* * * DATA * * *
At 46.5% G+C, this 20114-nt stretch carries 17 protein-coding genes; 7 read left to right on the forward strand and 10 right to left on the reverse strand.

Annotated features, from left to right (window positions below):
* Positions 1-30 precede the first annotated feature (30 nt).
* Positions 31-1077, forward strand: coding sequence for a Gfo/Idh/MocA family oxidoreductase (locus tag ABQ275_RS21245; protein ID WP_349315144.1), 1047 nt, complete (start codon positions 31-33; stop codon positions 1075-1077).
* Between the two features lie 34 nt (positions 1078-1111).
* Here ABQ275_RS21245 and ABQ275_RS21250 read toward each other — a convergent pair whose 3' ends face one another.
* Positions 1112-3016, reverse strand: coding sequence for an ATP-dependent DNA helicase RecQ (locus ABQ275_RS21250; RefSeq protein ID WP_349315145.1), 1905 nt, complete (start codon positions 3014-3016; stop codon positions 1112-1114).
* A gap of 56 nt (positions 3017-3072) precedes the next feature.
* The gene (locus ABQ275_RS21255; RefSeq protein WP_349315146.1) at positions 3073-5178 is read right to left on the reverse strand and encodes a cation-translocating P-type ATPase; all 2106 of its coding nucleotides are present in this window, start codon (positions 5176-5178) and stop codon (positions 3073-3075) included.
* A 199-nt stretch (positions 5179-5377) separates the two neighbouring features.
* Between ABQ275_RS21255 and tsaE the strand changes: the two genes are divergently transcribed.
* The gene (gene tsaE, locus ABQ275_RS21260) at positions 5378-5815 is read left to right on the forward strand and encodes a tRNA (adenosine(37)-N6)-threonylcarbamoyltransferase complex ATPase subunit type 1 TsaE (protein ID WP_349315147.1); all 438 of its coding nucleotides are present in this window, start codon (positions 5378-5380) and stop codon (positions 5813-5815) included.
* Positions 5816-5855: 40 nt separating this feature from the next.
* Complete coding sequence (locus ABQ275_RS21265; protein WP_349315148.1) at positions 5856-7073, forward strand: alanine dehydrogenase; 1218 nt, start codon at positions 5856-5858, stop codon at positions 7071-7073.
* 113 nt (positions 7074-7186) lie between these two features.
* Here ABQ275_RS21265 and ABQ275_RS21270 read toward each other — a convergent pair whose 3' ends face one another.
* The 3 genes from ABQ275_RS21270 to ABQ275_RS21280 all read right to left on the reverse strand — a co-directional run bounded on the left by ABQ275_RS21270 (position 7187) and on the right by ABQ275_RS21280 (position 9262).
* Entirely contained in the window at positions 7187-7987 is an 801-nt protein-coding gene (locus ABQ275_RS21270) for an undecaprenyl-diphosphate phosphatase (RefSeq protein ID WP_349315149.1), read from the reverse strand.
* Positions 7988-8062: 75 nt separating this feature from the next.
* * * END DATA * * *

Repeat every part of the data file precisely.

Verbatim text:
At 46.5% G+C, this 20114-nt stretch carries 17 protein-coding genes; 7 read left to right on the forward strand and 10 right to left on the reverse strand.

Annotated features, from left to right (window positions below):
* Positions 1-30 precede the first annotated feature (30 nt).
* Positions 31-1077, forward strand: coding sequence for a Gfo/Idh/MocA family oxidoreductase (locus tag ABQ275_RS21245; protein ID WP_349315144.1), 1047 nt, complete (start codon positions 31-33; stop codon positions 1075-1077).
* Between the two features lie 34 nt (positions 1078-1111).
* Here ABQ275_RS21245 and ABQ275_RS21250 read toward each other — a convergent pair whose 3' ends face one another.
* Positions 1112-3016, reverse strand: coding sequence for an ATP-dependent DNA helicase RecQ (locus ABQ275_RS21250; RefSeq protein ID WP_349315145.1), 1905 nt, complete (start codon positions 3014-3016; stop codon positions 1112-1114).
* A gap of 56 nt (positions 3017-3072) precedes the next feature.
* The gene (locus ABQ275_RS21255; RefSeq protein WP_349315146.1) at positions 3073-5178 is read right to left on the reverse strand and encodes a cation-translocating P-type ATPase; all 2106 of its coding nucleotides are present in this window, start codon (positions 5176-5178) and stop codon (positions 3073-3075) included.
* A 199-nt stretch (positions 5179-5377) separates the two neighbouring features.
* Between ABQ275_RS21255 and tsaE the strand changes: the two genes are divergently transcribed.
* The gene (gene tsaE, locus ABQ275_RS21260) at positions 5378-5815 is read left to right on the forward strand and encodes a tRNA (adenosine(37)-N6)-threonylcarbamoyltransferase complex ATPase subunit type 1 TsaE (protein ID WP_349315147.1); all 438 of its coding nucleotides are present in this window, start codon (positions 5378-5380) and stop codon (positions 5813-5815) included.
* Positions 5816-5855: 40 nt separating this feature from the next.
* Complete coding sequence (locus ABQ275_RS21265; protein WP_349315148.1) at positions 5856-7073, forward strand: alanine dehydrogenase; 1218 nt, start codon at positions 5856-5858, stop codon at positions 7071-7073.
* 113 nt (positions 7074-7186) lie between these two features.
* Here ABQ275_RS21265 and ABQ275_RS21270 read toward each other — a convergent pair whose 3' ends face one another.
* The 3 genes from ABQ275_RS21270 to ABQ275_RS21280 all read right to left on the reverse strand — a co-directional run bounded on the left by ABQ275_RS21270 (position 7187) and on the right by ABQ275_RS21280 (position 9262).
* Entirely contained in the window at positions 7187-7987 is an 801-nt protein-coding gene (locus ABQ275_RS21270) for an undecaprenyl-diphosphate phosphatase (RefSeq protein ID WP_349315149.1), read from the reverse strand.
* Positions 7988-8062: 75 nt separating this feature from the next.